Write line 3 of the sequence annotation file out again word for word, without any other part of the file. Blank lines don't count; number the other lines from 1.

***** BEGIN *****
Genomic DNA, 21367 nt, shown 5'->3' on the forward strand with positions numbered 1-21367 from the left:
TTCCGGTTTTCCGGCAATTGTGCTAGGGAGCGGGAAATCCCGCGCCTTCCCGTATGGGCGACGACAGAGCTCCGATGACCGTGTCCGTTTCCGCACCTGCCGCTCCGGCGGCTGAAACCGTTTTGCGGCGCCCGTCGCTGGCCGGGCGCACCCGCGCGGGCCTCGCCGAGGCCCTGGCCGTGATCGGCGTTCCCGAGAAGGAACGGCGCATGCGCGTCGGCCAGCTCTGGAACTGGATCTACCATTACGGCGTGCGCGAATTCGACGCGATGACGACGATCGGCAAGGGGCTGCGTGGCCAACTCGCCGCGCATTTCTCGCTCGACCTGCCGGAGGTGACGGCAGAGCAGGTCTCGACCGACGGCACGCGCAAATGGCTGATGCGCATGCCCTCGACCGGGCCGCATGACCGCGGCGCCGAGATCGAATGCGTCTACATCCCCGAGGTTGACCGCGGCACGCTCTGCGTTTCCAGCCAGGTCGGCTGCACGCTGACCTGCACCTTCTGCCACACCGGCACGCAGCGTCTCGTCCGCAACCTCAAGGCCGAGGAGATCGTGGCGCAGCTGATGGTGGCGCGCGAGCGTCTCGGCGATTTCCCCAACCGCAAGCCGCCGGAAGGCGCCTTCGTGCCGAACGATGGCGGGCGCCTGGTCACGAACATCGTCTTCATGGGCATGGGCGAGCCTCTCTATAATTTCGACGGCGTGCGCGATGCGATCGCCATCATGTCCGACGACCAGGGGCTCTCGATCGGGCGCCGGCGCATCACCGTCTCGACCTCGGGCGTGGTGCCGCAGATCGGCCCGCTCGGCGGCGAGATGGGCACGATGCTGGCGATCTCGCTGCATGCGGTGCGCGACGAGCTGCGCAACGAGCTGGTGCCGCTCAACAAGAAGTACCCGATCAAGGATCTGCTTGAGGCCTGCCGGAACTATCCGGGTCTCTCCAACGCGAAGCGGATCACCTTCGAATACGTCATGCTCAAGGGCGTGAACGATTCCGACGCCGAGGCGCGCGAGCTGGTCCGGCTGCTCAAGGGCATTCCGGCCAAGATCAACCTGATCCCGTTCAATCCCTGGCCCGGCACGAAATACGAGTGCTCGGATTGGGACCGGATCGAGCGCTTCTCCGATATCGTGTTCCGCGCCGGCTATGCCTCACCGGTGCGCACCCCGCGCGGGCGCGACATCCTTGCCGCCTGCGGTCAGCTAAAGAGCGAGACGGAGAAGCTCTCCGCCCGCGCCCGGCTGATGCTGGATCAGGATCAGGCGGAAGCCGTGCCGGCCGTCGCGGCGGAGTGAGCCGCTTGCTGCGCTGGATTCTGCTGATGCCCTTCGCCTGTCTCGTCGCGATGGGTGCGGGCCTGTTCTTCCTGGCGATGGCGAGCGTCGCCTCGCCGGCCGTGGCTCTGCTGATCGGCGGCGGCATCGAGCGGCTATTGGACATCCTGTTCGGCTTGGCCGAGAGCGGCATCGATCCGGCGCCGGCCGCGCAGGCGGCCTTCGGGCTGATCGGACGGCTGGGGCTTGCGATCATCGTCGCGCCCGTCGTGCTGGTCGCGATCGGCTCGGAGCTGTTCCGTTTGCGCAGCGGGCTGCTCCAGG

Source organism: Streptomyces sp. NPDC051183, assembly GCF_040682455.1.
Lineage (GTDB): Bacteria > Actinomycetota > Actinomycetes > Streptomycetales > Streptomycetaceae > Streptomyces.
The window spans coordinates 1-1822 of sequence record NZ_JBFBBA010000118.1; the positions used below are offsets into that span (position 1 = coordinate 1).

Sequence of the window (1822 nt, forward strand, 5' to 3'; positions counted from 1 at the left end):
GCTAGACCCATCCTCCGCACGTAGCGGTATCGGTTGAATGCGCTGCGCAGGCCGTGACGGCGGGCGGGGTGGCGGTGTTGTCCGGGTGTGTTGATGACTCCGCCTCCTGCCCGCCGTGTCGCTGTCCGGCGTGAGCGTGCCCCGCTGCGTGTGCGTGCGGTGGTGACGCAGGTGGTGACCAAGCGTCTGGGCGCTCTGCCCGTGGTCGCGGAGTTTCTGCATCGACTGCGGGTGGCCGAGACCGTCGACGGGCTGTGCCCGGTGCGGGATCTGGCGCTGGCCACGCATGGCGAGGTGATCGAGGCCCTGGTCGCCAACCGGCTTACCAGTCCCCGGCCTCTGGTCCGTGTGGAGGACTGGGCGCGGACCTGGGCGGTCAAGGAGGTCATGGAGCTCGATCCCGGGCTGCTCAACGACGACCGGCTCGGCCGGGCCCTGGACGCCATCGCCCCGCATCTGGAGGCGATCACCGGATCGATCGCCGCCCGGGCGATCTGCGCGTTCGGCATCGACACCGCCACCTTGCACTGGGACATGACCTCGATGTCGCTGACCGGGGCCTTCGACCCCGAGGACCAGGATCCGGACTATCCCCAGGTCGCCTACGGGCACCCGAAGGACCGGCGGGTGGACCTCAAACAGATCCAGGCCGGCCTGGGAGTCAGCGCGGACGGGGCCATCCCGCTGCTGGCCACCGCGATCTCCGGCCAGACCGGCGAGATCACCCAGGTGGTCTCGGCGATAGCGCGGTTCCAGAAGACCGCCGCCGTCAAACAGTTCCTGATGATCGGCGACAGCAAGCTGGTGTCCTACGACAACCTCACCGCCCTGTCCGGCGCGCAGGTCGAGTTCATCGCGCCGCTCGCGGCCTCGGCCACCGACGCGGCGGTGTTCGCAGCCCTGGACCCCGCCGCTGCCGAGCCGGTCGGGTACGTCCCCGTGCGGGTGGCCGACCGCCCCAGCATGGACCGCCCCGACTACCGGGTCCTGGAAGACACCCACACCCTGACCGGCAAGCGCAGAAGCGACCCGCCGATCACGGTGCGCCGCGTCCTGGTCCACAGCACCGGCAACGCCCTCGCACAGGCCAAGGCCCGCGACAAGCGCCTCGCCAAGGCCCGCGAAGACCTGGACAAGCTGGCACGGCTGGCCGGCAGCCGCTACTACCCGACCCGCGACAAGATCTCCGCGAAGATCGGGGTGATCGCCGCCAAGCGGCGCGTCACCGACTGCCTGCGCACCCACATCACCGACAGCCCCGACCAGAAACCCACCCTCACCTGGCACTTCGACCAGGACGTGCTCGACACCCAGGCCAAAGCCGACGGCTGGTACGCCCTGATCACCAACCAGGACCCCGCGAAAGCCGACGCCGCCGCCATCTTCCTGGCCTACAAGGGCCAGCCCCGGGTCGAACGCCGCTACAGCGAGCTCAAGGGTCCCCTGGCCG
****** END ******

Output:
Source organism: Streptomyces sp. NPDC051183, assembly GCF_040682455.1.